• While discussing the Council’s Code of Corporate Governance, councillors amended it adding a reference to the “RIPA procedure guide”, and a statement on proportionality of spying.
  • Cllr Herbert asked about the council’s performance with respect to Freedom of Information. He was pointed to section 4.3 of the Code of Corporate Governance which states: “The Council will make sure members of the public have access to information about the workings of the Council. It will make clear what information is routinely published through its Freedom of Information Publication scheme and will respond promptly to requests for information.” He queried if the council was really being prompt, and was told the average time taken to respond to a request was 10.7 working days. Cllr Ward asked if it would be quicker if people didn’t phrase their requests in such a way as they were classified as FOI requests, so they didn’t incur extra bureaucratic processes. Officers said they did not have the information to answer that question, but thought it might be something which would come up in the annual report on complaints.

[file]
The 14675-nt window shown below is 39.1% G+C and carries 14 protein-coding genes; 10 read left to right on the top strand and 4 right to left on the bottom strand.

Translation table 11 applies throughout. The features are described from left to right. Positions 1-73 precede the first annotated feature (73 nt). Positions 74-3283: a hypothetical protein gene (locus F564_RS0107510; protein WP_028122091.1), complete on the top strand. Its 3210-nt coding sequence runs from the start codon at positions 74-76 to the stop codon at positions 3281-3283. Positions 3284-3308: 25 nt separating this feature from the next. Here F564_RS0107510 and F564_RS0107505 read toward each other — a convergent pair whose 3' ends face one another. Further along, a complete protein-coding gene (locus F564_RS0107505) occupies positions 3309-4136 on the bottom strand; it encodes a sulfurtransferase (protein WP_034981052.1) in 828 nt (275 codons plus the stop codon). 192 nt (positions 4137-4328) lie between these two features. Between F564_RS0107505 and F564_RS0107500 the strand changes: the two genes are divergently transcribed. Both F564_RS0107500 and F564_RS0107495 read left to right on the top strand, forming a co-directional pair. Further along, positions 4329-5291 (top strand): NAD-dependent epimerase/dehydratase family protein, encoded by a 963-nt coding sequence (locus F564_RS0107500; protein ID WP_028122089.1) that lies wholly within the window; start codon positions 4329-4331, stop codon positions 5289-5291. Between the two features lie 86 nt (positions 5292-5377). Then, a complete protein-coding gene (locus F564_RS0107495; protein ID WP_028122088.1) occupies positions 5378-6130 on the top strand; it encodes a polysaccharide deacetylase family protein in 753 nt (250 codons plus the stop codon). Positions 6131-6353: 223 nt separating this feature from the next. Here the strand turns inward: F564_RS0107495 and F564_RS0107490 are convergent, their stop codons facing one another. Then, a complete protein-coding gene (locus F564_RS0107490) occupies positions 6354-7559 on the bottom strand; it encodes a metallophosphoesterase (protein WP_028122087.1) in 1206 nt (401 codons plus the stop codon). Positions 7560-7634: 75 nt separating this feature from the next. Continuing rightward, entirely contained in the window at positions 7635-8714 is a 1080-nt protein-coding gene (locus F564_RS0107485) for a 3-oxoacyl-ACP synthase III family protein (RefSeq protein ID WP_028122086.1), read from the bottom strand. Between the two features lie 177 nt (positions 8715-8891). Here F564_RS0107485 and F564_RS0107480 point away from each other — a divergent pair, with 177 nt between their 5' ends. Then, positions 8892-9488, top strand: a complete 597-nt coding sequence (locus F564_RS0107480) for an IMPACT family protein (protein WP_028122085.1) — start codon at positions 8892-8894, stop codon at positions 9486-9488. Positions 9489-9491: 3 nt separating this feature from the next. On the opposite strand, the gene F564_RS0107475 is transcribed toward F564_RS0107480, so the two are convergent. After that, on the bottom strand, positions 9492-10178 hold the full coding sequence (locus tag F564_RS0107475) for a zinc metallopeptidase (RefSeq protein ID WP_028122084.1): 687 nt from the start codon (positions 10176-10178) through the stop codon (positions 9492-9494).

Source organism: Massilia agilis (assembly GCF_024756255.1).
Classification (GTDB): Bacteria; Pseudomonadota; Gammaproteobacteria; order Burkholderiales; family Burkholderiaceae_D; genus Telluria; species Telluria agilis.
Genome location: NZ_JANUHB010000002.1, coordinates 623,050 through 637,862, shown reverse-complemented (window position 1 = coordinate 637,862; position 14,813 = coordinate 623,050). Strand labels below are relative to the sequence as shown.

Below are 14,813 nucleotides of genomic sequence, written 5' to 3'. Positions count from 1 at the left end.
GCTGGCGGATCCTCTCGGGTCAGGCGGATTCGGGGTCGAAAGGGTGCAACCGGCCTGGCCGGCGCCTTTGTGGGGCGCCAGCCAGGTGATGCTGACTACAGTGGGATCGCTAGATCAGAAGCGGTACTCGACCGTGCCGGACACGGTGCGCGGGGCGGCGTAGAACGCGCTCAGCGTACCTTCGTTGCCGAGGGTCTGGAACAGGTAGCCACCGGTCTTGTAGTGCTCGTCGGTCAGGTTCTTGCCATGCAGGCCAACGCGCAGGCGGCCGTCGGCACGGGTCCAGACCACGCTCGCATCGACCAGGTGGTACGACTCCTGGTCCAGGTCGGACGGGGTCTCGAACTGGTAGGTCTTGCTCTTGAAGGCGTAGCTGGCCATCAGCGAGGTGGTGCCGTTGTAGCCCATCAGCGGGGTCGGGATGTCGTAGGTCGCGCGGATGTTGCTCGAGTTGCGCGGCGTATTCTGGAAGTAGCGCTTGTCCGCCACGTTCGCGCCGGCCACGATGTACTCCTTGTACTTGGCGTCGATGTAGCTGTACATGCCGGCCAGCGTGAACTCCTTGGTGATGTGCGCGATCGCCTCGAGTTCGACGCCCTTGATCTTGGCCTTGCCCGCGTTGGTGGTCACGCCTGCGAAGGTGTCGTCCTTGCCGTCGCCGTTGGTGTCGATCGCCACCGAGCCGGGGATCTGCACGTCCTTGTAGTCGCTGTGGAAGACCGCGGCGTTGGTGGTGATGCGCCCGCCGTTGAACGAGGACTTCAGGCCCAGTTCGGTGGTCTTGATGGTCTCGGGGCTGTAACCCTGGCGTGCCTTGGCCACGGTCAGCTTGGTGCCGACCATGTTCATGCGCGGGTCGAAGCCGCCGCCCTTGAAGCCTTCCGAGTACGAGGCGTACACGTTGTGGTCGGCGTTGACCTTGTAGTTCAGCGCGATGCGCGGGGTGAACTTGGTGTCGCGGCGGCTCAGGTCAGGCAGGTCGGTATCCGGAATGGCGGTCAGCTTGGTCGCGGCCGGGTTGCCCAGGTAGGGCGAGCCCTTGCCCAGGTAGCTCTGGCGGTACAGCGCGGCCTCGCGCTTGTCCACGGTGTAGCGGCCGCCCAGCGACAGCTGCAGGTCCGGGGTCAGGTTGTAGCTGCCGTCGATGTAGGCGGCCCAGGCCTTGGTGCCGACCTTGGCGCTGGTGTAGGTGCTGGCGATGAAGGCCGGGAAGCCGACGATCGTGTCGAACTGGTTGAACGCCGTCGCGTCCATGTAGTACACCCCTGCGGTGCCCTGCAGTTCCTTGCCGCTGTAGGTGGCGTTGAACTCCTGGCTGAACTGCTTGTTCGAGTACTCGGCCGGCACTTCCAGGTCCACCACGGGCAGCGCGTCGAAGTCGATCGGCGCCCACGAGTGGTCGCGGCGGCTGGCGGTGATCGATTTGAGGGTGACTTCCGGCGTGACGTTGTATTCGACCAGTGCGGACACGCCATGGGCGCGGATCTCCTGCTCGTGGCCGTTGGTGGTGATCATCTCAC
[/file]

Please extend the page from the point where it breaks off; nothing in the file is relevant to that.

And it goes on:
• Cllr Boyce asked for minuting of the answers to oral questions at full council, and publication of the written answers. This is something I have been lobbying for.